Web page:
Compelled to express the spirit of the Dorset landscape, Phyllis Wolff uses her experience, memory and imagination to arrive at her distinctive artwork. Obsessed by colour she injects a sense of joie de vivre into each piece. Phyllis arranges colours, preserving the beauty and freshness of each but also providing rich contrast. Just like the Scottish colourists she has a preference for vivid colour and fluid handling of paint and has clearly been influenced by the French Impressionists and Fauvists Monet, Cézanne and Matisse.
Phyllis first started painting and drawing as a very young child and began life drawing at Epsom Art School at the age of 13. ‘I was very lucky to have that firm foundation of years of evening classes. I regularly won art prizes at school, receiving books on Gauguin, Chagall and Matisse.’ She went on to study at Goldsmiths College and St Martins School of Art. ‘We were taught to question and analyse rather than painting techniques, stretching canvases or drawing from the model.’ Phyllis’ first breakthrough commission was for a 28x9ft oil on board mural for Shaftesbury town council, The Translation of Edward King and Martyr, which she restored ten years ago.
‘In this view of Melbury Hill lots of colour and directional brushmarks add to the joy
reflected in the painting.’
‘This reflects the busy bustling colour of my flower beds. I want to make the painting
burst with energy so the more vibrant the colour, the better.’
Her garden has also become a rich source of inspiration. Phyllis has painted over 30 pictures of her ponds, which she and her husband have built together; each one is painted with fresh spontaneity, often capturing fleeting movement. ‘To me, the relationship between the artist and the subject is very powerful and important; you have to love what you paint.’
‘A restricted palette of harmonious pink,purple and magenta
contrasts with yellow to give a warm glow.’
Creating a rough outline with oil paint diluted with white spirit, Phyllis uses a colour sympathetic to the landscape. She doesn’t plan the composition and lets it happen rather than trying to control a painting. Mostly she prefers flat hog brushes and sometimes sable riggers for finer drawing and texture. She uses a knife or rag to scrape off the paint. ‘I sometimes use retouching varnish, or quick drying medium to get the paint to dry if I need to cover paint quickly.’ To achieve her magical medley of flashing colour she has learnt to work around the whole picture, building up layers of colour on colour simultaneously, going round and round until complete. 'Colours only work in relationship to one another, not in isolation. One has to keep working over the whole canvas.’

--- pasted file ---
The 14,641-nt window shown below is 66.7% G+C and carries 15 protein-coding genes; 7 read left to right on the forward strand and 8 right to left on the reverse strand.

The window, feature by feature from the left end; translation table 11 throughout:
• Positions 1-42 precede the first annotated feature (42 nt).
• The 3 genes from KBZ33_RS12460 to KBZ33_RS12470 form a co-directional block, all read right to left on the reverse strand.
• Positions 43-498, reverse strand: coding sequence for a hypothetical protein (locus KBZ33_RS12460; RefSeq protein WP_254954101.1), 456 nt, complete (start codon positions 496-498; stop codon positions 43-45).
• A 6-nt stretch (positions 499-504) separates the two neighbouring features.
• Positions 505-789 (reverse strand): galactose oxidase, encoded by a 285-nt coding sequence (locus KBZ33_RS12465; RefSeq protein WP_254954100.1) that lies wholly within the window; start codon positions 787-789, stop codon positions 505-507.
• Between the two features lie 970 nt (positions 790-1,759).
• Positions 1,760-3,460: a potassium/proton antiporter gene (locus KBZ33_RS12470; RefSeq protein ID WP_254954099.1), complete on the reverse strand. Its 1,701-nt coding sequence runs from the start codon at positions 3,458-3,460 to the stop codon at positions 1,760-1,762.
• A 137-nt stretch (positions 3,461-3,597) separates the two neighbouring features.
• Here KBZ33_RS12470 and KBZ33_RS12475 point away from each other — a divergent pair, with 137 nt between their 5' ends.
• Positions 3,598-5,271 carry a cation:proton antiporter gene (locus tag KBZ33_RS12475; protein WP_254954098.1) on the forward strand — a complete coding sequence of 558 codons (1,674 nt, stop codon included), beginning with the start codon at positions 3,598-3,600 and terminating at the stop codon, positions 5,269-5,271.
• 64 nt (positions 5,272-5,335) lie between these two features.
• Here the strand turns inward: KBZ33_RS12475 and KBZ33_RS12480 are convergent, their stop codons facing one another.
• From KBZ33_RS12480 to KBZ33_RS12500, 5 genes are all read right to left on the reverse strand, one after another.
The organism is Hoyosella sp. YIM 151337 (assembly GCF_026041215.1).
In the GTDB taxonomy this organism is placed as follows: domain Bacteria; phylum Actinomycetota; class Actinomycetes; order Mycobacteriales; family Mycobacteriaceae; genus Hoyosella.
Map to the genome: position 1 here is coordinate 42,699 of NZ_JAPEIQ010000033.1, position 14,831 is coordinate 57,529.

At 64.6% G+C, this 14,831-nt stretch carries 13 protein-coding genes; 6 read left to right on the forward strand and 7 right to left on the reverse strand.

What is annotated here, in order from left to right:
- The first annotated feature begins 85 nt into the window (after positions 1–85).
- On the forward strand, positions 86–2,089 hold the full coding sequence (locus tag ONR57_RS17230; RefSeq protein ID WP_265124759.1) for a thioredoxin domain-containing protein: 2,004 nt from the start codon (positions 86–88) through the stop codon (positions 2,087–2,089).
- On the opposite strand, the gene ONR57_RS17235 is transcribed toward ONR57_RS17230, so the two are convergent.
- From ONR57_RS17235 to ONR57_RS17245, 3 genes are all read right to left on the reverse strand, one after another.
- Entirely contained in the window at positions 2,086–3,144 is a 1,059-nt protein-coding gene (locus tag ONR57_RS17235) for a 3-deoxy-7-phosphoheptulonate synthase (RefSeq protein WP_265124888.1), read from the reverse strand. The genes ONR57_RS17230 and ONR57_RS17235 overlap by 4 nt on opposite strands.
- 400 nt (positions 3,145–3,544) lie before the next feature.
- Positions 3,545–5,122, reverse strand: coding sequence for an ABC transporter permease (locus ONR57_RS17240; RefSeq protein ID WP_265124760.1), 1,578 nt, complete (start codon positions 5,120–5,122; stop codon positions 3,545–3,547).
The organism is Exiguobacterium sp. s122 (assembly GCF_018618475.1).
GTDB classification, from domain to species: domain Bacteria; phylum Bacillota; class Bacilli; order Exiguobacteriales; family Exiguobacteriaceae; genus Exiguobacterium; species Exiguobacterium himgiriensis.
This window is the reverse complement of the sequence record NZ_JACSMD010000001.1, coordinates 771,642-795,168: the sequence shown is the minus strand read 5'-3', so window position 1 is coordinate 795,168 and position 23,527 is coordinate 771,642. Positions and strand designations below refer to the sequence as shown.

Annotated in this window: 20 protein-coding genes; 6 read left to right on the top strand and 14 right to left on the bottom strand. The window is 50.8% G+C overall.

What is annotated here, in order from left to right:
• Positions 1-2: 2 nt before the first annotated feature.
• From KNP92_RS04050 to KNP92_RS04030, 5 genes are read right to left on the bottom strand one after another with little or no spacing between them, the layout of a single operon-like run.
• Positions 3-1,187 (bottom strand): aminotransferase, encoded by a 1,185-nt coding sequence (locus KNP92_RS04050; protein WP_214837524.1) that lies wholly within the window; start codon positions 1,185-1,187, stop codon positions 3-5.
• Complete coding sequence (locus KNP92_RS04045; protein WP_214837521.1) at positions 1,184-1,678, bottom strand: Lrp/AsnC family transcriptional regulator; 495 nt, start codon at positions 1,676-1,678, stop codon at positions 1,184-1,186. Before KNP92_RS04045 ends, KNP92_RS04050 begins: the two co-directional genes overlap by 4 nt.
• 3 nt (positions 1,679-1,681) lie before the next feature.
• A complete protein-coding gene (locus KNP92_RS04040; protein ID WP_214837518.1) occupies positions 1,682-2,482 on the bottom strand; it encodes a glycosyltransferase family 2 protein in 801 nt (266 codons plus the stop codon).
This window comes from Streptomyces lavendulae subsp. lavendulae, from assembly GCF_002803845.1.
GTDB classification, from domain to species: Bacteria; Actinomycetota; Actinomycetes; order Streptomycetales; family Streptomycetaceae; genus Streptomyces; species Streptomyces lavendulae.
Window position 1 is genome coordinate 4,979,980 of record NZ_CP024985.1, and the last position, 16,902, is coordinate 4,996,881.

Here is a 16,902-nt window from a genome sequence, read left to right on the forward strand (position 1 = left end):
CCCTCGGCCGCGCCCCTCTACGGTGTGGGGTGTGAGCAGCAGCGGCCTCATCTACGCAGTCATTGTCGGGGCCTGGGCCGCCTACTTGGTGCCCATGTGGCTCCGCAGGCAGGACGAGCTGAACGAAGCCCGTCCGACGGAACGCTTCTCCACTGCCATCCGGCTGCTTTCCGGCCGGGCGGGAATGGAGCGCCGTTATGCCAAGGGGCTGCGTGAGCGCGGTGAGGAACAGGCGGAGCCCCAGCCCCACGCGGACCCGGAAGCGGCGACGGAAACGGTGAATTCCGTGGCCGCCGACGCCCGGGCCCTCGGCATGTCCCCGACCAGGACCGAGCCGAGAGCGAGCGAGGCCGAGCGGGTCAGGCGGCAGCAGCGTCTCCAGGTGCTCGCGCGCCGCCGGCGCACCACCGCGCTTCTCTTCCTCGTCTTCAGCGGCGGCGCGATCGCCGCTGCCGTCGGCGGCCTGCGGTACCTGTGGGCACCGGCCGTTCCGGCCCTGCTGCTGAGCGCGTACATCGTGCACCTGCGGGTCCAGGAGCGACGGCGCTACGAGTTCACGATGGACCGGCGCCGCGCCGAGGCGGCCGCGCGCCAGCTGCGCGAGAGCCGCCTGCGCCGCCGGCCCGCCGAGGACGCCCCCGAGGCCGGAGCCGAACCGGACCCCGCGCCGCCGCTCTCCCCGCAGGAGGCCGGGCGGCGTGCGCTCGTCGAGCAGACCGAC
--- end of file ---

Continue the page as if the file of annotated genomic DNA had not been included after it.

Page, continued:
San Sebastian Harbour, iPad print
‘This scene is made up of blocks ofbackground colour with outlines applied over
the top. Again I consciously chose complementary colours with a strong blue
sky and the use of vibrant orange.’
Just Waterlilies, oil on canvas, 75x75cm
‘My garden pond can look so different at different times of the day. I have captured the
fleeting movement of the fish as glimpses of their colours become apparent when you look
into the painting.’
For over a year Phyllis has been exploring the creative possibilities presented by the iPad. ‘It has provided much fun, infinite drawing opportunities and influenced my painting style. If you want to push your creative boundaries, try out new things, it is fantastic. ‘After downloading several drawing tools I soon discovered that it really does present a quick and useful way of drawing. It slips into my handbag and has become my portable studio – it’s great for when you are on the go. It doesn’t take too long to master and the stylus is easy to control’. When finished she just emails the pictures over to the printer. ‘It is a great way of producing affordable prints.
Mount Teide and Two Red Roofs, iPad print
to give added vitality.’
‘The use of complementary colours gives an immediate impact. Obviously the colours have
been enhanced and are not how they naturally would look but this creates more life.’
Phyllis Wolff attended St Martins School of Art and Goldsmiths College and taught at Kingston School of Art. She is represented in private and public collections, and exhibits widely in the United Kingdom and abroad. She continues to undertake commissions. Phyllis exhibits regularly at Highgate Fine Art and at galleries in Old Brompton Road and Fitzrovia in London. In 2004/5 she exhibited at Hutson Gallery and participated in several mixed shows at New Grafton Gallery, Barnes. Phyllis’ work is often in mixed shows in the south-west. Phyllis offers visits to her gallery, studio and garden classes at her home near Shaftesbury, for those who wish to use their iPad as a drawing and painting tool. Her book Colourscapes contains a whole range of her pictures. During 2013 Phyllis is exhibiting at The Minster Gallery, Winchester, telephone 01962 877601, www.minstergallery.com and is participating in the Christmas exhibition at the Quest Gallery, Bath, telephone 01225 444142, www.questgallery.co.uk.